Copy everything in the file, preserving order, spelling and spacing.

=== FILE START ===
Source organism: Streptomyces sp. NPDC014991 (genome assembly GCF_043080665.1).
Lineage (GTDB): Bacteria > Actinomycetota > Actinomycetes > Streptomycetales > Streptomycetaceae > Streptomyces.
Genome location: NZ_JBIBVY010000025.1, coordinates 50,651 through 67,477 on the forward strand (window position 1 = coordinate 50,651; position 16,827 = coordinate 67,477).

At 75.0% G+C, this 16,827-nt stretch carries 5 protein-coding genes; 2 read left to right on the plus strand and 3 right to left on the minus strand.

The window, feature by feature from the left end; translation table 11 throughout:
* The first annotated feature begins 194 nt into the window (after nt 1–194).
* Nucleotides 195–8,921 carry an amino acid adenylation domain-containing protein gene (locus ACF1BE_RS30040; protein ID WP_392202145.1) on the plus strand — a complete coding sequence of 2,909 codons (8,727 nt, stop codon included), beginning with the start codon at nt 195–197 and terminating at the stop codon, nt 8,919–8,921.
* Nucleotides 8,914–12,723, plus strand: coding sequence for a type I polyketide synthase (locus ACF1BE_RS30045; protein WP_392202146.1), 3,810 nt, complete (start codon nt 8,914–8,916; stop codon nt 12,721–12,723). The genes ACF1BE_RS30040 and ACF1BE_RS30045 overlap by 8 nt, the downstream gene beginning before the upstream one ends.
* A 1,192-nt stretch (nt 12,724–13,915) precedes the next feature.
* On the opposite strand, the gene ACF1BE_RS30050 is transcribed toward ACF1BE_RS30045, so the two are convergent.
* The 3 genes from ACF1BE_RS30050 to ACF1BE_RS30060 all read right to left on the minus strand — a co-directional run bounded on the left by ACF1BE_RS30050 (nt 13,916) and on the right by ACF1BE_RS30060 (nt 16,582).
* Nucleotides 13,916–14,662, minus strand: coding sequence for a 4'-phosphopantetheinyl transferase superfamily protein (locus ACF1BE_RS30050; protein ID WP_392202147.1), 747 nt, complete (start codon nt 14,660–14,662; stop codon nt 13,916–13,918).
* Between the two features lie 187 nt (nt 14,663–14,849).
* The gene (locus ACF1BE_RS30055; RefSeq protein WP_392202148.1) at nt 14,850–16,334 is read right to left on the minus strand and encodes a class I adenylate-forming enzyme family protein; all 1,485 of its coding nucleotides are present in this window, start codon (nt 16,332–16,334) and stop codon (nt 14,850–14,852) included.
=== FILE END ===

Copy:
Source organism: Streptomyces sp. NPDC014991 (genome assembly GCF_043080665.1).
Lineage (GTDB): Bacteria > Actinomycetota > Actinomycetes > Streptomycetales > Streptomycetaceae > Streptomyces.
Genome location: NZ_JBIBVY010000025.1, coordinates 50,651 through 67,477 on the forward strand (window position 1 = coordinate 50,651; position 16,827 = coordinate 67,477).

At 75.0% G+C, this 16,827-nt stretch carries 5 protein-coding genes; 2 read left to right on the plus strand and 3 right to left on the minus strand.

The window, feature by feature from the left end; translation table 11 throughout:
* The first annotated feature begins 194 nt into the window (after nt 1–194).
* Nucleotides 195–8,921 carry an amino acid adenylation domain-containing protein gene (locus ACF1BE_RS30040; protein ID WP_392202145.1) on the plus strand — a complete coding sequence of 2,909 codons (8,727 nt, stop codon included), beginning with the start codon at nt 195–197 and terminating at the stop codon, nt 8,919–8,921.
* Nucleotides 8,914–12,723, plus strand: coding sequence for a type I polyketide synthase (locus ACF1BE_RS30045; protein WP_392202146.1), 3,810 nt, complete (start codon nt 8,914–8,916; stop codon nt 12,721–12,723). The genes ACF1BE_RS30040 and ACF1BE_RS30045 overlap by 8 nt, the downstream gene beginning before the upstream one ends.
* A 1,192-nt stretch (nt 12,724–13,915) precedes the next feature.
* On the opposite strand, the gene ACF1BE_RS30050 is transcribed toward ACF1BE_RS30045, so the two are convergent.
* The 3 genes from ACF1BE_RS30050 to ACF1BE_RS30060 all read right to left on the minus strand — a co-directional run bounded on the left by ACF1BE_RS30050 (nt 13,916) and on the right by ACF1BE_RS30060 (nt 16,582).
* Nucleotides 13,916–14,662, minus strand: coding sequence for a 4'-phosphopantetheinyl transferase superfamily protein (locus ACF1BE_RS30050; protein ID WP_392202147.1), 747 nt, complete (start codon nt 14,660–14,662; stop codon nt 13,916–13,918).
* Between the two features lie 187 nt (nt 14,663–14,849).
* The gene (locus ACF1BE_RS30055; RefSeq protein WP_392202148.1) at nt 14,850–16,334 is read right to left on the minus strand and encodes a class I adenylate-forming enzyme family protein; all 1,485 of its coding nucleotides are present in this window, start codon (nt 16,332–16,334) and stop codon (nt 14,850–14,852) included.